Avery*Sunshine is just the person you need to talk to if you’re ever having a bad, rage-filled day.
The Chester, Pa.-born, Atlanta-based R&B vocalist is making it her thing to spread some sunny, joyful cheer, whether it’s with her music or when she’s talking to an interviewer on the phone. “You gotta release it, because all it does is makes you ill,” says Sunshine, 40, calling from Atlanta. “It doesn’t fix the situation. It just makes you ill.”
A divorced mother of two teenagers, Sunshine (real name: Denise Nicole White) has definitely been there. “I am convinced that if we change our outlook, it may not change the situation, but it will change how you deal with the situation,” she says. “Listen, it’s taken me a moment – please know going through my divorce, I was like, ‘Oh my God! I won’t ever! This is the worst!’… But I’m telling you, when you change your perception, everything changes.”
Sunshine goes about preaching positivity on her latest album, last year’s “The SunRoom.” The album has her engaging in progressive, occasionally retroactive R&B, but Sunshine also drops tunes like the ultra peppy “Time to Shine,” where she urges less confident listeners to think more highly of themselves. “I feel like a lot of people feel that’s not sexy,” she says. “In the industry, you gotta try to be sexy and all. I try to be as sexy as I can. But, you know, I wanna live in a happy place, and I’ve got children that are looking to me.”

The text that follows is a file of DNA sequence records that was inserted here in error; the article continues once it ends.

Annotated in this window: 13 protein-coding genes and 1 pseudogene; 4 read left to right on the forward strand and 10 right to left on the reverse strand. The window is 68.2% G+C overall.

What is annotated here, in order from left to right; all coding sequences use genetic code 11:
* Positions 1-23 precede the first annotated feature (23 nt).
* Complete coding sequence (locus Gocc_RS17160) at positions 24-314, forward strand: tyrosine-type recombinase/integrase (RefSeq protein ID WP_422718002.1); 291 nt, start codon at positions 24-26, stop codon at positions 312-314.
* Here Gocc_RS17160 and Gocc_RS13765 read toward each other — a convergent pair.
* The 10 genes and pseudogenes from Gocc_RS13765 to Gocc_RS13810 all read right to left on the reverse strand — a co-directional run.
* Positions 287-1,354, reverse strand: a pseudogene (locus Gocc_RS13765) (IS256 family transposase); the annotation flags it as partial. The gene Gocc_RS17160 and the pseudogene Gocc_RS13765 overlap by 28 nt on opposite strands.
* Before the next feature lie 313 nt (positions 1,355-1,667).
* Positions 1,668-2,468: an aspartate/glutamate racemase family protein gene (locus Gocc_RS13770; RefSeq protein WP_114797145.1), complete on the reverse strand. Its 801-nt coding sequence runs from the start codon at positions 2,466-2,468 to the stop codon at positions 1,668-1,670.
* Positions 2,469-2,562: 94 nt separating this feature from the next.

Sunshine named herself after Shug Avery from “The Color Purple” and the exotic character Sunshine from “Harlem Nights.” (And the asterisk? “You can’t tell?” she asks. “It’s like the sunshine!”) Coming from the same Atlanta soul scene that gave such uplifting soulsters as India.Arie, Anthony David and Donnie, Sunshine grew as an artist by picking up their knack for writing strong, personal material. “For me, if you’re gonna do this, you gotta make sure that these songs, they’re saying something,” she says. “You’ve got to say something, and I will attribute a lot of that, or definitely part of that, to my experience with the Atlanta soul scene – for sure.”
Sunshine is looking to boost people’s self-esteem this weekend in Durham, as she does a Saturday night performance at the NuSol Natural Hair & Beauty Expo. “Hair shows are close to my heart, because my mother was a beautician,” she says. “We were always at a hair show.” Although this expo will most likely encourage African-American women to put down the weaves and keep it real, Sunshine won’t hate on those who want to enhance their ’dos with extensions. “I encourage sistas to do what makes them feel beautiful,” she says. “...If you want to wear a weave, wear it! If it’s gonna cause you some physical harm, then don’t do that. But, beyond that, if it makes you feel beautiful, do it!”
All this motivation Avery*Sunshine spreads daily reminds her of what she once picked up from pal Jean-Paul “Bluey” Maunick (from the jazz-funk group Incognito).
“Bluey says, and it was on his last record, ‘You jump, and you watch the net appear,’” she says. “That means there are no worries. You may not see how something is gonna work out. You have no idea, but you just keep moving. Don’t complain about it – keep moving. Do the thing that you know you’re supposed to do, and everything you need will be right there for you, even if you can’t see it already. So, jump and watch the net appear. So, whatever it is you need to do, just go ahead and do it. The universe – it will meet you where you are.”
What: NuSol Natural Hair & Beauty Expo, with Avery*Sunshine
When: 7:15 p.m. Saturday
Where: Durham Convention Center, 301 W. Morgan St.